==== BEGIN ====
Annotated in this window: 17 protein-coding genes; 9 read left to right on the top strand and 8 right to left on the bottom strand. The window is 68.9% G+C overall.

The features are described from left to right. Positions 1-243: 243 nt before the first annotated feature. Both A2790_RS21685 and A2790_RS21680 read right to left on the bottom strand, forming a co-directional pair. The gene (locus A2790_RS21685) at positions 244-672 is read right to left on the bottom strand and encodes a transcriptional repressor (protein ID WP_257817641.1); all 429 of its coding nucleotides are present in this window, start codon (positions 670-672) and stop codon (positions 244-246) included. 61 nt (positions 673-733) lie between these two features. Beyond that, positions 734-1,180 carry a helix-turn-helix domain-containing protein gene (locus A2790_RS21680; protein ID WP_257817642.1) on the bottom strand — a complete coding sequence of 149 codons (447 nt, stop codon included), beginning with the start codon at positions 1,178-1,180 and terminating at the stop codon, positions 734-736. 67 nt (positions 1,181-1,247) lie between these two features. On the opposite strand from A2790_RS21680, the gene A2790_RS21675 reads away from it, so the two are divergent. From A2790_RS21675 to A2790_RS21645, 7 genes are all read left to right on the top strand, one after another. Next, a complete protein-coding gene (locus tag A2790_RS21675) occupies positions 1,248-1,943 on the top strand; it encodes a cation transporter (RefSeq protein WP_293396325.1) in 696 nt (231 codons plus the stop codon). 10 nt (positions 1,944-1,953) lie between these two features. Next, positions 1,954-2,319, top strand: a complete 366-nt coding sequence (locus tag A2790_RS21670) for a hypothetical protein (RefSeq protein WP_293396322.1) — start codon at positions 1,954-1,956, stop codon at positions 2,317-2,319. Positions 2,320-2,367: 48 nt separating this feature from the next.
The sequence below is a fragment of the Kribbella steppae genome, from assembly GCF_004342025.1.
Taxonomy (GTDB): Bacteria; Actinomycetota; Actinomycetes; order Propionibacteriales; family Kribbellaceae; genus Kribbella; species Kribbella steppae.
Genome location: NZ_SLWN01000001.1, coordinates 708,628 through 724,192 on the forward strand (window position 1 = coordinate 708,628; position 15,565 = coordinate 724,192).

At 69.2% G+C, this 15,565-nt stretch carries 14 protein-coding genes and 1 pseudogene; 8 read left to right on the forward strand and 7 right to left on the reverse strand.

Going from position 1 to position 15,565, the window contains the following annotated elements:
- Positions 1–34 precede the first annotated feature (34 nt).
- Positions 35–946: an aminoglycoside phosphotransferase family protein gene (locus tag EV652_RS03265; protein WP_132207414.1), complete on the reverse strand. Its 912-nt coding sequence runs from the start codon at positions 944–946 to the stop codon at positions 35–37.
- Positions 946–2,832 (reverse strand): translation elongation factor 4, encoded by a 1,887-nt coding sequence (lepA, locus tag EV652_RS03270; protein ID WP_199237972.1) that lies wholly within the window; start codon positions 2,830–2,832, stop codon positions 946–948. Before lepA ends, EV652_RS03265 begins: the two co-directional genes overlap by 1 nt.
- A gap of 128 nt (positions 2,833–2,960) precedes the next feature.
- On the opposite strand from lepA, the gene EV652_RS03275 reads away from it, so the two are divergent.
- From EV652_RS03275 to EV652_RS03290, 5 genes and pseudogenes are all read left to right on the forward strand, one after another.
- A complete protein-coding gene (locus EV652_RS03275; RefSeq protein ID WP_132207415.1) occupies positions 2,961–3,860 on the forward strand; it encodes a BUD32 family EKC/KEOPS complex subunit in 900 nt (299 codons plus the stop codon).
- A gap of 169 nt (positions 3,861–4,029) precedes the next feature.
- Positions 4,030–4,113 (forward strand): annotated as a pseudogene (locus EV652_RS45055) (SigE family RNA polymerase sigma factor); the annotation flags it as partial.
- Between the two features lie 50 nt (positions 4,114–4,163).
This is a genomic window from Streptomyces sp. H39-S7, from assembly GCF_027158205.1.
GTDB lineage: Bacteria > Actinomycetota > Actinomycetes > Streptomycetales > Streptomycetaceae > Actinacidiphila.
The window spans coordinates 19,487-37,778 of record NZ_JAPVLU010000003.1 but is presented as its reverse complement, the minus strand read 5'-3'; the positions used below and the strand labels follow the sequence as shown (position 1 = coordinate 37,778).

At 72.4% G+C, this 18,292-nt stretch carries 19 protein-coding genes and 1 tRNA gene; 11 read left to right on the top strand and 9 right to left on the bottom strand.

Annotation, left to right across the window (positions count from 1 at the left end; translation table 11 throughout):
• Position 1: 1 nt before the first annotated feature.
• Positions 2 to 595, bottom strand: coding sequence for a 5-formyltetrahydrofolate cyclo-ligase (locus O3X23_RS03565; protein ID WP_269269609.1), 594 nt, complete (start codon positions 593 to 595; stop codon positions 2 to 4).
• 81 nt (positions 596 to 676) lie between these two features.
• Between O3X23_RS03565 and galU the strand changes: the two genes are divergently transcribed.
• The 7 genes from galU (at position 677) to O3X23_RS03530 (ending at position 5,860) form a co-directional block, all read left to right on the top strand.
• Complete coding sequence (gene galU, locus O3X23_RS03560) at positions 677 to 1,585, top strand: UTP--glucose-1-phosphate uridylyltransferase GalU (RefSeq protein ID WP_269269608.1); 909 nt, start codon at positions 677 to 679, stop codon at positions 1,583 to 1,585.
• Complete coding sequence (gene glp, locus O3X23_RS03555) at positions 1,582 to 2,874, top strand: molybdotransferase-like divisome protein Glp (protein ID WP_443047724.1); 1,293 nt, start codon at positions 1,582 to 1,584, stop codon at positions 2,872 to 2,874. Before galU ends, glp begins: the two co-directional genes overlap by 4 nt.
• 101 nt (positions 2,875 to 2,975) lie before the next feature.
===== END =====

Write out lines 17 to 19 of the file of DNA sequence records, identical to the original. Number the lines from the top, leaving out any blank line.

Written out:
- Between the two features lie 50 nt (positions 4,114–4,163).
This is a genomic window from Streptomyces sp. H39-S7, from assembly GCF_027158205.1.
GTDB lineage: Bacteria > Actinomycetota > Actinomycetes > Streptomycetales > Streptomycetaceae > Actinacidiphila.